“May God arise… God, you provided for the poor… kings and armies flee in haste… the Almighty scattered the kings in the land… God chooses to reign… Surely God will crush the heads of his enemies… Summon your power, God; show us your strength, as you have done before… rebuke the herd of bulls among the calves of the nations… scatter the nations who delight in war.” [excerpts from Psalm 68] Should we be praying this today? I shudder.

 

Praising God in the Psalms is often conditional on God rescuing the people from enemies or calamity. In the midst of predicament people cry out to God making vows that they will praise God if they are vindicated. If suffering continues God must be punishing them for something. God saves them and God is proclaimed as powerful and wonderful. Psalm 66 repeats this common theme.

This perspective seems kind of simplistic to modern readers, including me. But then again, am I really that different? It’s pretty easy to sing songs of praise when things are going well. Today was a beautiful late spring day, flowers are blooming, the garden is growing, fresh strawberries are plentiful, and school is almost out… life is good. Praise God! It reminds me again that the Psalms are not prescriptive but descriptive. Most of us are happy when circumstances are pleasant and sad when things don’t go our way but maybe we should not read divine causality and/or blame into every circumstance.

 

Have you noticed any repeated themes in your psalm reading thus far? One of the benefits of reading the entire book from beginning to end is the possibility of noticing these. Psalm 63 reminded me of one theme I had encountered before.

What does it mean to desire God? What does it mean to seek God [v.1]? How do I see God and behold divine power [v.2]? How is God’s love better than life [v.3]? Do I simply show my desires by singing and raising my hands [v.4]? How does God satisfy me [v.5]?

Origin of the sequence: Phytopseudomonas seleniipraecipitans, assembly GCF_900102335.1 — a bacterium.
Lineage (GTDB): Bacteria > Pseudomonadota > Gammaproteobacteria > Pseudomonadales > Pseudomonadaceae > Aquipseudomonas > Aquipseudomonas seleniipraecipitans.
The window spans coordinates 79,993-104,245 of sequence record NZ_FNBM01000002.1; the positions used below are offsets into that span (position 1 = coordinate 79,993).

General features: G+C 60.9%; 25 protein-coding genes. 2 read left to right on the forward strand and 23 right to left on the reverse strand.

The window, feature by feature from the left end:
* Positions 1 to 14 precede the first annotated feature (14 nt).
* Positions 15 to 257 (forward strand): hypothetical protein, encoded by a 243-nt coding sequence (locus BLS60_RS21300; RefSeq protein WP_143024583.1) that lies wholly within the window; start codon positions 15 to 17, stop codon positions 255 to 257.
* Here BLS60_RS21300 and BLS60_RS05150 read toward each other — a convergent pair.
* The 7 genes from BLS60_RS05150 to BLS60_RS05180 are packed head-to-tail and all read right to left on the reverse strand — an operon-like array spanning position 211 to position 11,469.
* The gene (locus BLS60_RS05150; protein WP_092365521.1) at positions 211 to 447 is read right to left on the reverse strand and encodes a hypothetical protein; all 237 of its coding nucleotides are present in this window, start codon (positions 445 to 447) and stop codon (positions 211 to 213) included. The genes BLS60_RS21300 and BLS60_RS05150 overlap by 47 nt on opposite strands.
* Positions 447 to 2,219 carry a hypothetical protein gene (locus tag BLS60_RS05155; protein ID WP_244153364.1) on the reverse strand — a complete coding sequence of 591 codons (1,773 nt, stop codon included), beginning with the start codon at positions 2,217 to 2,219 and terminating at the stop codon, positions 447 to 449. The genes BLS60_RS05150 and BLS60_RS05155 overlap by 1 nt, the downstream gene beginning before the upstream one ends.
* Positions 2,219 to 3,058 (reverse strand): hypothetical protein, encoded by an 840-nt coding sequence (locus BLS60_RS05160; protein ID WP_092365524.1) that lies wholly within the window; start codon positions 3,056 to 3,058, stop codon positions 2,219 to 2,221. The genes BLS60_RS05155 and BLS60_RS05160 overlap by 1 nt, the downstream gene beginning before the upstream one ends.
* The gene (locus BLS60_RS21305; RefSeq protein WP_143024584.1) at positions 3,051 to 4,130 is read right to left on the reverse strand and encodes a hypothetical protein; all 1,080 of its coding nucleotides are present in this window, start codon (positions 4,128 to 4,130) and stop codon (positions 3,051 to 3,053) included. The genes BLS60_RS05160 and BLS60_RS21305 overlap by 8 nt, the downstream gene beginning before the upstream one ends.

Psalm 63 is one of more than a few psalms that metaphorically describe human desire for the divine [e.g. 27, 42]. In this case desiring God is compared to thirsting for drink in a desert and hungering for food in a famine. But hunger and thirst are tangible cravings that are satisfied with bread I can smell, and taste, and touch—and water that literally is life. Those of us who believe in the existence of a transcendent divine being have no trouble saying that this divine being is also the sustenance of life, that in God we live and move and have our being, that seeking some thing or some one beyond us is part of what makes us human. Desiring God is part of being IMAGO DEI; we are made in the image of God and part of that image means we desire to be in relationship with our Creator.

Popular songs also depict this search for God. One of the most well-known and loved songs in my young adulthood was “I Still Haven’t Found What I’m Looking For”. I remember opening a sermon on Psalm 27 with the lines of this song when I candidated for my first youth pastor job in 1988 [I got the job!]. The sermon was all about longing for God. We also had choruses based on Psalm 63, 42, 27 that expressed this desire for God. I sang with passion and longing but now that I am older and sometimes more skeptical; I wonder, what was I longing for? Was it related to my search for meaning and belonging as a young adult? What does it mean to desire God now that my life and relationships are more stable?